Last month, under the 25-year rule, the National Archive released the original files about ministers’ internal discussions on how the government might respond to the first report of the Committee on Standards in Public Life. The new independent committee, chaired by Lord Nolan, had been given a remit to examine any changes in structures and processes across UK public life needed to support high standards of behaviour, following the revelations in The Guardian about MPs taking ‘cash for questions’.
The Committee outlined seven key principles – integrity, honesty, objectivity, openness, selflessness, leadership and accountability – that should apply to all aspects of public life. It also identified elements that needed to be in place to maintain standards – accepted principles, codes of conduct, education, and independent scrutiny.
The first report set out many of the codes and processes we are familiar with today, such as the Ministerial Code, the public appointments system and the rules in Parliament for declaring income and relationships, restating the expectations of those that serve the public.
Now, 25 years on, it’s clear that some elements are more developed in certain areas of public life than others. While organisations from local councils to NHS trusts and schools all have codes of conduct, the Committee’s reports in recent years have frequently identified weaknesses in scrutiny and insufficient education in some organisations about the expected standards of behaviour. Good conduct is, of course, as much about organisational culture as it is about formal rules and structures, and building and maintaining a strong ethical culture requires leadership, attention and vigilance.
As an advisory body, the committee has no statutory powers or enforcement powers and it does not investigate individual cases. It relies on making evidence-based recommendations, having consulted widely - including with the public - on the topic under consideration.
Over the years, the Committee has considered some highly political issues in the wake of scandals such as MPs’ expenses, and party funding for elections. To retain its neutrality and influence, the Committee must be able to listen carefully to opinions and views and be ready to “speak truth to power” or deliver uncomfortable messages. All too often, standards issues become ‘weaponised’ against political opponents.
More recently, the Committee’s 2017 report on intimidation in public life considered the rising level of abuse and intimidation of parliamentary candidates and others in public life. The British public has always been healthily cynical about politicians and public figures, but there has been a worrying sea change in the last few years in the way holders of public office are treated, particularly with the rise of social media, and especially in relation to political office.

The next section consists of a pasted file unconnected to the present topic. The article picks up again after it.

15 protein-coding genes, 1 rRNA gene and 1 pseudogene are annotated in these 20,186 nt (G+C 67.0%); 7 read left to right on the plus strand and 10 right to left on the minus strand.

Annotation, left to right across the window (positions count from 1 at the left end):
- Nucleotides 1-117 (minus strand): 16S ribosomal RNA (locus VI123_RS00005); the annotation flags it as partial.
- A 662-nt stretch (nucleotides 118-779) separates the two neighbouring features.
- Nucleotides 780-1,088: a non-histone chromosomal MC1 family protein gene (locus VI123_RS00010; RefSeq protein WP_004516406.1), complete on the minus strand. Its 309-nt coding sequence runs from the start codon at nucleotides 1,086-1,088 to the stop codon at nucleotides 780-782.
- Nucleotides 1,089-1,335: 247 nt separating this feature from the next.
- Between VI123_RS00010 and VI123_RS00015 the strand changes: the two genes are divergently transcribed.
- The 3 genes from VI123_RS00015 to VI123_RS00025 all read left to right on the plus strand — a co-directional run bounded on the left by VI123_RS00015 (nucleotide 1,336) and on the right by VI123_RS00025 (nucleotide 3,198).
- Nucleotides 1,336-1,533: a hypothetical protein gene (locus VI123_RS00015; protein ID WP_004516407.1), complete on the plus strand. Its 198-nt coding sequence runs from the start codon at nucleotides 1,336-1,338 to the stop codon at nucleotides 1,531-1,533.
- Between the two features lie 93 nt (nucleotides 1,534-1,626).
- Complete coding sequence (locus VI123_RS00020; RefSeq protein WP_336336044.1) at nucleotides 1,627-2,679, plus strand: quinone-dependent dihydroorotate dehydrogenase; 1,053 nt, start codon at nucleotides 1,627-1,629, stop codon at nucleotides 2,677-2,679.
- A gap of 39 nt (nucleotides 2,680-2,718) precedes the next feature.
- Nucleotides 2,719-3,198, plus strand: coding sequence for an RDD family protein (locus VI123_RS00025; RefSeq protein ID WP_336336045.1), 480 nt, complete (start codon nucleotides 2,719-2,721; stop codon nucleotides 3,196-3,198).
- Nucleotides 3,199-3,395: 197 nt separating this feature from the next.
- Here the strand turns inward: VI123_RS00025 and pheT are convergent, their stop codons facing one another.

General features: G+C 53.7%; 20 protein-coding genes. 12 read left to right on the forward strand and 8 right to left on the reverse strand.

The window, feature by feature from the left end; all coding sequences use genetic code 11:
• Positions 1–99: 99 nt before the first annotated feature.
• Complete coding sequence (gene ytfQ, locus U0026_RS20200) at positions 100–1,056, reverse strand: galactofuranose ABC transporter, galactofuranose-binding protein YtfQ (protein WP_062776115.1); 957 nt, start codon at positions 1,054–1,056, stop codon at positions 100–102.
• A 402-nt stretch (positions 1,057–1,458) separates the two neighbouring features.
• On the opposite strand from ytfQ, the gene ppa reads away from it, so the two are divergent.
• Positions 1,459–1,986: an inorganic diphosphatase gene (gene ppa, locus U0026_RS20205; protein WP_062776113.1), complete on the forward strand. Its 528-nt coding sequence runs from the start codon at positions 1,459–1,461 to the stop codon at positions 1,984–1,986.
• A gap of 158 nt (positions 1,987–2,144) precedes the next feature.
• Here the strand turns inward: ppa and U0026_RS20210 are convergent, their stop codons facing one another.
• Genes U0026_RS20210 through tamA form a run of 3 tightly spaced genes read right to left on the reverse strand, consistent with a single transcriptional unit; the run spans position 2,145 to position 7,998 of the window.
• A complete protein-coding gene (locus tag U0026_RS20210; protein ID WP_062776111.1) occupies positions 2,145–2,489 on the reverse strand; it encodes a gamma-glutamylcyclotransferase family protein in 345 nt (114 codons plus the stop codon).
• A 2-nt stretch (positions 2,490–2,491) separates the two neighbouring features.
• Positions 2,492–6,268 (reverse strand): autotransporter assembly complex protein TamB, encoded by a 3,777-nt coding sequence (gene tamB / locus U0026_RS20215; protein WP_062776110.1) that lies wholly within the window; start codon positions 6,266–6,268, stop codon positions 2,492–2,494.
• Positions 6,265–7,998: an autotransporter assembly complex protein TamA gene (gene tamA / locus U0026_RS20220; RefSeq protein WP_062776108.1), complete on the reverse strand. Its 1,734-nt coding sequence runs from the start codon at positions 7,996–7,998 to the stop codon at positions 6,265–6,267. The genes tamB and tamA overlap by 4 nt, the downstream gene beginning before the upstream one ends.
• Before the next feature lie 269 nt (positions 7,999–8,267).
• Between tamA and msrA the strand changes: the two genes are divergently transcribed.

The report made important recommendations to government, Parliament, the police, social media companies and political parties to address intimidation and safeguard important aspects of our democracy. Given the strong evidence base – and widespread political acknowledgment of the scale of the problem, most recommendations were accepted and are now being acted upon.
Politicians from all parties – and others in public life – should be treated with respect and able to carry to carry out their roles without fearing for their safety. The Nolan Principles cannot exist in a vacuum, the wider political culture must support them. The quality and diversity of our public life will be severely damaged if talented individuals are no longer willing to step forward for public roles or participate in elections for fear of intimidation, or if MPs and councillors feel inhibited in their views for fear of reprisal.
We continue to progress this work with the political parties, working in partnership with The Jo Cox Foundation to draw up a Joint Standard of Conduct encouraging all parties and candidates to sign up.
The Committee also tries to look ahead, scanning for potential problems rather than reacting to the next major scandal. Our current review, to be published next month, looks at the impact of Artificial Intelligence on standards. How do public servants demonstrate the Nolan principles when machine learning and AI become more widely used to deliver public services? Is government policy up to the task of upholding standards as AI is increasingly rolled out across our public services?
Public life has changed massively since Lord Nolan first set down the seven principles. A great deal has been done in the regulation of standards and conduct, too. But the Committee’s 25th anniversary will not be a complacent celebration of what has been achieved. I want it to be marked by a reaffirmation of the importance of the Principles of Public Life, recognising that we all benefit from a vibrant, diverse public life based on these core values.